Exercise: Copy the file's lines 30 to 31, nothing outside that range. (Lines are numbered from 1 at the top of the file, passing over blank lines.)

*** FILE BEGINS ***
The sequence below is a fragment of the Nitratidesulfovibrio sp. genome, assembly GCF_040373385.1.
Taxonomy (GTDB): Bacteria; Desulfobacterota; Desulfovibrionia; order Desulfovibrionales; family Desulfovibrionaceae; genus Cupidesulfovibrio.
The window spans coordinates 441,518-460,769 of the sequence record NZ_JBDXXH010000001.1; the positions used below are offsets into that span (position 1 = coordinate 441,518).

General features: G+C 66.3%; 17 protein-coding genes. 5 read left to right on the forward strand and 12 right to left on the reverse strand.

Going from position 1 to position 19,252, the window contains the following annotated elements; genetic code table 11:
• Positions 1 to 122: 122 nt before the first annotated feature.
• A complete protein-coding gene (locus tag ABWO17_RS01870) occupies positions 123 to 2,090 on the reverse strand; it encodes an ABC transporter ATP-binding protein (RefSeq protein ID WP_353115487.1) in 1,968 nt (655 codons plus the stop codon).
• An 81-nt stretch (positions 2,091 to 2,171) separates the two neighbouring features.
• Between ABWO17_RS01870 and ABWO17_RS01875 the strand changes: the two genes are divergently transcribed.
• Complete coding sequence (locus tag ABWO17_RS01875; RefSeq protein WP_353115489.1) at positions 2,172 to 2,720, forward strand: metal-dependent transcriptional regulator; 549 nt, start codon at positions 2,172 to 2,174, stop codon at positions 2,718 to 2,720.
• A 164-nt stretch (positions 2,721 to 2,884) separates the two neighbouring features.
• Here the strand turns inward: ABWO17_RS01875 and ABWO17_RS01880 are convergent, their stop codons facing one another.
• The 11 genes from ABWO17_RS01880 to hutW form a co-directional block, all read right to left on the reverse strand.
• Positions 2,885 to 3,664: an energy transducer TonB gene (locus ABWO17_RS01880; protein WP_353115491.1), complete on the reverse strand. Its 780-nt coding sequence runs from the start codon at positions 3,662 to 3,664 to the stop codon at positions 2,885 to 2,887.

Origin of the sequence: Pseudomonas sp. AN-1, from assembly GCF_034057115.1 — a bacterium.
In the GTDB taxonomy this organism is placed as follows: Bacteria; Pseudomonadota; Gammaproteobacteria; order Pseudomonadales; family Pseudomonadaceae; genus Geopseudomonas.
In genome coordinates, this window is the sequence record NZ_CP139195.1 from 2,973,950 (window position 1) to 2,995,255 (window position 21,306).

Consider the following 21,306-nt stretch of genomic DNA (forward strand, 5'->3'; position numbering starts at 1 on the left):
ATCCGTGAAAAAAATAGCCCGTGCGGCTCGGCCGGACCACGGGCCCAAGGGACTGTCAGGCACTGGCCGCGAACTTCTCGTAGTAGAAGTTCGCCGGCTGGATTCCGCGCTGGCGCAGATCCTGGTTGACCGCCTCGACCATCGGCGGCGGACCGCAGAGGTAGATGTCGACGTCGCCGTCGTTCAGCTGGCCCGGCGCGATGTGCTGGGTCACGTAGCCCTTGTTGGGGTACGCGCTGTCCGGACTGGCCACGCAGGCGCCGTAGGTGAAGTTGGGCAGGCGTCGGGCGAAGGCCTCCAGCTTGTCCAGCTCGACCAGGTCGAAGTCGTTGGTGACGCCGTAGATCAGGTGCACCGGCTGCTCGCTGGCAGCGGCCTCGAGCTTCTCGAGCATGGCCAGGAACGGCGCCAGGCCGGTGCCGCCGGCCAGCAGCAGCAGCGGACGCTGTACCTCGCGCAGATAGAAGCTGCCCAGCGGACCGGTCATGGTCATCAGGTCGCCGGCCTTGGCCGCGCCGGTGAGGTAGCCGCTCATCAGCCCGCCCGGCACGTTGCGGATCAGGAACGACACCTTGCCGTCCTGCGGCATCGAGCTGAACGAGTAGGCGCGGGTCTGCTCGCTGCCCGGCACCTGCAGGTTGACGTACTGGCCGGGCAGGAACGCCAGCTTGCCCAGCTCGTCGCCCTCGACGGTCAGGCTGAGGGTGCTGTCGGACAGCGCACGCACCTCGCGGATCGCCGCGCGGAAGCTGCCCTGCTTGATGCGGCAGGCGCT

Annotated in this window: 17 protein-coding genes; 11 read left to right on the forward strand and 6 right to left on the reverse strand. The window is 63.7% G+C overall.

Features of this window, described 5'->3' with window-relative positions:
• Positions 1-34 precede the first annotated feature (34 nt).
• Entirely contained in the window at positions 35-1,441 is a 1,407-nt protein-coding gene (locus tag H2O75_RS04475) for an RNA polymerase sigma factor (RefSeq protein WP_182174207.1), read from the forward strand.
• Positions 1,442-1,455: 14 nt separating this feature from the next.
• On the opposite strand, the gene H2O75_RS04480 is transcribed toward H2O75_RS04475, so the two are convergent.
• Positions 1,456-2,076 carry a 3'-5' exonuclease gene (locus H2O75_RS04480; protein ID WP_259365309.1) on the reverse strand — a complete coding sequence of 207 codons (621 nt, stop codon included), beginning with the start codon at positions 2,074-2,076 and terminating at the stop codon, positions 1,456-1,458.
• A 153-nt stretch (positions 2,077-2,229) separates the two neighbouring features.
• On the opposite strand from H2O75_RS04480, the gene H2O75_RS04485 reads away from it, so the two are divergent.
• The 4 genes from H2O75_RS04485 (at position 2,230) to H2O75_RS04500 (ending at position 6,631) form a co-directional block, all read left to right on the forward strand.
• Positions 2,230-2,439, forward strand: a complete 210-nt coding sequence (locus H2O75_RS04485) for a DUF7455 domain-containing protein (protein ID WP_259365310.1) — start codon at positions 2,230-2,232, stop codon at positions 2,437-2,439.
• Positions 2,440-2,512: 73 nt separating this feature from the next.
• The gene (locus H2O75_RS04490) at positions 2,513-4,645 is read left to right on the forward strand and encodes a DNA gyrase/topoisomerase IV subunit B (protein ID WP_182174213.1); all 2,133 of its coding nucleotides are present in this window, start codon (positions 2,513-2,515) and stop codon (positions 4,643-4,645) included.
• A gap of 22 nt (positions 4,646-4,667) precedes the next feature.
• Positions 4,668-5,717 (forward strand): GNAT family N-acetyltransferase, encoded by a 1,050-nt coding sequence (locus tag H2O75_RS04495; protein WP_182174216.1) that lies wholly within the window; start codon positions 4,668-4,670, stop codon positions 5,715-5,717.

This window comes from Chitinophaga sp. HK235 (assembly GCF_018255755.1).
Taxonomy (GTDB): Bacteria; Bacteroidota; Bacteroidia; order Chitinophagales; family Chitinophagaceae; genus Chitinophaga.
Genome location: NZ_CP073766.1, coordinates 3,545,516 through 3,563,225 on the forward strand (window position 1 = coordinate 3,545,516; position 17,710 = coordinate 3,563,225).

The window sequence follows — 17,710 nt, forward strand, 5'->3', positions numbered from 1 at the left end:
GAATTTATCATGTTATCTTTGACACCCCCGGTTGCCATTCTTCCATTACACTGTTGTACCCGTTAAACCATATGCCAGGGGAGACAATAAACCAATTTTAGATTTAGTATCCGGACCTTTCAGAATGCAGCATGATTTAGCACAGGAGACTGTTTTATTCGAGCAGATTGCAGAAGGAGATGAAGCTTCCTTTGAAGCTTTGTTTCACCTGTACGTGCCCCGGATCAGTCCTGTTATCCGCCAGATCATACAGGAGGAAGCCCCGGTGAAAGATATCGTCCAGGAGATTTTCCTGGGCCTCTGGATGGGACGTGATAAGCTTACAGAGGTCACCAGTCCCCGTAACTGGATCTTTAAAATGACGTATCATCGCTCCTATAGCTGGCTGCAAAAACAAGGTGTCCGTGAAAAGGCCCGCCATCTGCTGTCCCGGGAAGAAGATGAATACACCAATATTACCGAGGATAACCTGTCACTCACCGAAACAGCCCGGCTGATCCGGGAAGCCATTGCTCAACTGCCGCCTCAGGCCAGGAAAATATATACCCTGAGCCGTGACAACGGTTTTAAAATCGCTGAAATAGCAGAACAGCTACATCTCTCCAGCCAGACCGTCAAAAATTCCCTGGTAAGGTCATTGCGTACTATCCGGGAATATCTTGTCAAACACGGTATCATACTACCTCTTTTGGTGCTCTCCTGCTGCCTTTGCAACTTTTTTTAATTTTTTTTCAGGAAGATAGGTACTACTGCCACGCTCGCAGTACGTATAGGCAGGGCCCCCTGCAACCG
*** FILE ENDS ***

• Positions 2,230-2,439, forward strand: a complete 210-nt coding sequence (locus H2O75_RS04485) for a DUF7455 domain-containing protein (protein ID WP_259365310.1) — start codon at positions 2,230-2,232, stop codon at positions 2,437-2,439.
• Positions 2,440-2,512: 73 nt separating this feature from the next.